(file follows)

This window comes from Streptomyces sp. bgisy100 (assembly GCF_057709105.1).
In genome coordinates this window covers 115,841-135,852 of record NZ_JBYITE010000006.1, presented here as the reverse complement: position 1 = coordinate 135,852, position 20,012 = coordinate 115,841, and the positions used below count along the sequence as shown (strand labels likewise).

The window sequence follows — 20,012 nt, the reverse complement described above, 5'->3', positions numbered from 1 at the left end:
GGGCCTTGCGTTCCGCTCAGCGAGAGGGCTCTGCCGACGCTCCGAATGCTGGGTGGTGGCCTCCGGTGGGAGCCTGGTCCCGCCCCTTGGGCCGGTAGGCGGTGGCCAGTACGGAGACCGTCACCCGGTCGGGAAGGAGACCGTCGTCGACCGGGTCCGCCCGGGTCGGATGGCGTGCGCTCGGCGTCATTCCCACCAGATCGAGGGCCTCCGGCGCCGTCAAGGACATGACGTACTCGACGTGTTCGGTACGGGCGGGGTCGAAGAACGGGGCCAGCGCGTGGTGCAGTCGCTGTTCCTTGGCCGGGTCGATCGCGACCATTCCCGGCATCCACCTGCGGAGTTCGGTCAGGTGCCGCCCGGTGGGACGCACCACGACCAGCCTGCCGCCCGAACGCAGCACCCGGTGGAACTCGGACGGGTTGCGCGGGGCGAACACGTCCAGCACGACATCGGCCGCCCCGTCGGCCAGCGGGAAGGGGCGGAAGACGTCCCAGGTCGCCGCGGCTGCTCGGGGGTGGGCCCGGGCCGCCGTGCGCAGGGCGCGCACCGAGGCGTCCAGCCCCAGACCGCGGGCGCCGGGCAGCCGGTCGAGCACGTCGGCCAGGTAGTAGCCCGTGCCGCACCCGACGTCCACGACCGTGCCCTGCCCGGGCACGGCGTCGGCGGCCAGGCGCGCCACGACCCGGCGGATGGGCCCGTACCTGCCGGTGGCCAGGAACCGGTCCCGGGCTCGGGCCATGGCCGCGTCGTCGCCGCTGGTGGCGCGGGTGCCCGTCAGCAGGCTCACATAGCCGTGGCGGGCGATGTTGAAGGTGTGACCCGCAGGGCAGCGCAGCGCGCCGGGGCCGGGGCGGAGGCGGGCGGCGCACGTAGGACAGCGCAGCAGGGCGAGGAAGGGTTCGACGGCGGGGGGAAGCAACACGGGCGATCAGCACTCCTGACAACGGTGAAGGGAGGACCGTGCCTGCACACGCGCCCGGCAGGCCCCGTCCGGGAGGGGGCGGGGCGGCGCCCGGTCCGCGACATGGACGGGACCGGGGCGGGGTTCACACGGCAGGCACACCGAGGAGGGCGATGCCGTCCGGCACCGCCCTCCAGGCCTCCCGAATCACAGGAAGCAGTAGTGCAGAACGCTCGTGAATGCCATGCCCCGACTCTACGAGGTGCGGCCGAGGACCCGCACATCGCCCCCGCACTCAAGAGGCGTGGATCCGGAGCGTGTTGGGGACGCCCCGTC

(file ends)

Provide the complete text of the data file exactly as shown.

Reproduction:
This window comes from Streptomyces sp. bgisy100 (assembly GCF_057709105.1).
In genome coordinates this window covers 115,841-135,852 of record NZ_JBYITE010000006.1, presented here as the reverse complement: position 1 = coordinate 135,852, position 20,012 = coordinate 115,841, and the positions used below count along the sequence as shown (strand labels likewise).

The window sequence follows — 20,012 nt, the reverse complement described above, 5'->3', positions numbered from 1 at the left end:
GGGCCTTGCGTTCCGCTCAGCGAGAGGGCTCTGCCGACGCTCCGAATGCTGGGTGGTGGCCTCCGGTGGGAGCCTGGTCCCGCCCCTTGGGCCGGTAGGCGGTGGCCAGTACGGAGACCGTCACCCGGTCGGGAAGGAGACCGTCGTCGACCGGGTCCGCCCGGGTCGGATGGCGTGCGCTCGGCGTCATTCCCACCAGATCGAGGGCCTCCGGCGCCGTCAAGGACATGACGTACTCGACGTGTTCGGTACGGGCGGGGTCGAAGAACGGGGCCAGCGCGTGGTGCAGTCGCTGTTCCTTGGCCGGGTCGATCGCGACCATTCCCGGCATCCACCTGCGGAGTTCGGTCAGGTGCCGCCCGGTGGGACGCACCACGACCAGCCTGCCGCCCGAACGCAGCACCCGGTGGAACTCGGACGGGTTGCGCGGGGCGAACACGTCCAGCACGACATCGGCCGCCCCGTCGGCCAGCGGGAAGGGGCGGAAGACGTCCCAGGTCGCCGCGGCTGCTCGGGGGTGGGCCCGGGCCGCCGTGCGCAGGGCGCGCACCGAGGCGTCCAGCCCCAGACCGCGGGCGCCGGGCAGCCGGTCGAGCACGTCGGCCAGGTAGTAGCCCGTGCCGCACCCGACGTCCACGACCGTGCCCTGCCCGGGCACGGCGTCGGCGGCCAGGCGCGCCACGACCCGGCGGATGGGCCCGTACCTGCCGGTGGCCAGGAACCGGTCCCGGGCTCGGGCCATGGCCGCGTCGTCGCCGCTGGTGGCGCGGGTGCCCGTCAGCAGGCTCACATAGCCGTGGCGGGCGATGTTGAAGGTGTGACCCGCAGGGCAGCGCAGCGCGCCGGGGCCGGGGCGGAGGCGGGCGGCGCACGTAGGACAGCGCAGCAGGGCGAGGAAGGGTTCGACGGCGGGGGGAAGCAACACGGGCGATCAGCACTCCTGACAACGGTGAAGGGAGGACCGTGCCTGCACACGCGCCCGGCAGGCCCCGTCCGGGAGGGGGCGGGGCGGCGCCCGGTCCGCGACATGGACGGGACCGGGGCGGGGTTCACACGGCAGGCACACCGAGGAGGGCGATGCCGTCCGGCACCGCCCTCCAGGCCTCCCGAATCACAGGAAGCAGTAGTGCAGAACGCTCGTGAATGCCATGCCCCGACTCTACGAGGTGCGGCCGAGGACCCGCACATCGCCCCCGCACTCAAGAGGCGTGGATCCGGAGCGTGTTGGGGACGCCCCGTC